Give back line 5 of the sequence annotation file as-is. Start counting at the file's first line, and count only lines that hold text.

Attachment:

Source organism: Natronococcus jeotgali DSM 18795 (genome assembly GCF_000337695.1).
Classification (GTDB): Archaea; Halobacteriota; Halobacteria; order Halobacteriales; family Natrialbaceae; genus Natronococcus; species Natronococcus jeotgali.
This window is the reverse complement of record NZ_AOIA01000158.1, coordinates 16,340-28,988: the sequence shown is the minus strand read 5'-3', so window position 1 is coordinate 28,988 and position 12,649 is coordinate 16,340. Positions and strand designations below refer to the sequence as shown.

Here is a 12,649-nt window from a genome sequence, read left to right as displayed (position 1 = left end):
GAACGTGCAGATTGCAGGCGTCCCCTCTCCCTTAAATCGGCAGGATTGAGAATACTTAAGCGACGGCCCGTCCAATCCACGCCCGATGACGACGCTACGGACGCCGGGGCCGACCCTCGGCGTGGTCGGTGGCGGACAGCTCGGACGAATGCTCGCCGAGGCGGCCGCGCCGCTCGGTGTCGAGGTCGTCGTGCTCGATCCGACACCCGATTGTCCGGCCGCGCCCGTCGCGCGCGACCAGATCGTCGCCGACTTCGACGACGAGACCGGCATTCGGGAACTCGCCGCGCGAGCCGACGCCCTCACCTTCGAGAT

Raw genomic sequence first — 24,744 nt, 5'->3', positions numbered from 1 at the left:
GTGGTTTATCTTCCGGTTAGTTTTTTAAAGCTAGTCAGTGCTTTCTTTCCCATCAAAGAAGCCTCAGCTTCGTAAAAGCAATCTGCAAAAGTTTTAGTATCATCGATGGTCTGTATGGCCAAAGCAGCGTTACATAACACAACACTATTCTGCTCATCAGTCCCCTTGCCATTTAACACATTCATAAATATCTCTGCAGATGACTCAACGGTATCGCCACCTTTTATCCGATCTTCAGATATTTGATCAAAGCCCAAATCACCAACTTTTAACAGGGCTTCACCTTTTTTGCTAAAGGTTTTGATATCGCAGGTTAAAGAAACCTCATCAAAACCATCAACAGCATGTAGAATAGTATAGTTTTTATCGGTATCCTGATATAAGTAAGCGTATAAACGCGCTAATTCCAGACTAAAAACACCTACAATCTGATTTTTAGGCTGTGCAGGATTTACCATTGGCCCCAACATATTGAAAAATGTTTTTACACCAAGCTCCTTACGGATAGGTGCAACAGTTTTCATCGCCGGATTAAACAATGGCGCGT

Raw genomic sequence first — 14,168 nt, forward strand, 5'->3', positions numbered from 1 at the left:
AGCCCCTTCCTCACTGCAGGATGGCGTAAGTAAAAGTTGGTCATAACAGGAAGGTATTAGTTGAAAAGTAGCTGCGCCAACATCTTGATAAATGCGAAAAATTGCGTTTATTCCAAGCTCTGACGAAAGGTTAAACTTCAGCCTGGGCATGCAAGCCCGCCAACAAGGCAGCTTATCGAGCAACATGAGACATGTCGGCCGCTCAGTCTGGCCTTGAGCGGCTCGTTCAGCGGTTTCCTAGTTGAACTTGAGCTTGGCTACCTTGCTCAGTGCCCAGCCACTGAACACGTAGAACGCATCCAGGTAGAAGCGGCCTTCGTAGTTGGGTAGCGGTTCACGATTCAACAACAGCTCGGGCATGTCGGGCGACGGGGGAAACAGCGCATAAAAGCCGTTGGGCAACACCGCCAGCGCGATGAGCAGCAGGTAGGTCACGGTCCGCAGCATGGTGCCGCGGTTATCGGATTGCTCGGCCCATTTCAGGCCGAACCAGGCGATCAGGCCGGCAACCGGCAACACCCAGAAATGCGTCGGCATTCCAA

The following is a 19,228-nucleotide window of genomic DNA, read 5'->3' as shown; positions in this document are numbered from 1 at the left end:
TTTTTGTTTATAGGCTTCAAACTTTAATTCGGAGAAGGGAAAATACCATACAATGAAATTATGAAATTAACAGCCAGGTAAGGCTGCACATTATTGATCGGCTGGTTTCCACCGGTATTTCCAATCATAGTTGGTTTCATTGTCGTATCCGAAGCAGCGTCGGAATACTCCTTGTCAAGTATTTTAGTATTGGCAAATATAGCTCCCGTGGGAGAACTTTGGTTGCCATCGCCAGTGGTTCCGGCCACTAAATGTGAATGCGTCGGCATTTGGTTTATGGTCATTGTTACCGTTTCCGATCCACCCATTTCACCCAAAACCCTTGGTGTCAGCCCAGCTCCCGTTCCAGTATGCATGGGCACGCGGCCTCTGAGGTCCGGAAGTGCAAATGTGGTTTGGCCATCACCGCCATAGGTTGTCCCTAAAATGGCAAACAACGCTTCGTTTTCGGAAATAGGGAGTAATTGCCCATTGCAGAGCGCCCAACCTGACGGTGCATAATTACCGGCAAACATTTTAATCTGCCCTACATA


GAACGTGCAGATTGCAGGCGTCCCCTCTCCCTTAAATCGGCAGGATTGAGAATACTTAAGCGACGGCCCGTCCAATCCACGCCCGATGACGACGCTACGGACGCCGGGGCCGACCCTCGGCGTGGTCGGTGGCGGACAGCTCGGACGAATGCTCGCCGAGGCGGCCGCGCCGCTCGGTGTCGAGGTCGTCGTGCTCGATCCGACACCCGATTGTCCGGCCGCGCCCGTCGCGCGCGACCAGATCGTCGCCGACTTCGACGACGAGACCGGCATTCGGGAACTCGCCGCGCGAGCCGACGCCCTCACCTTCGAGAT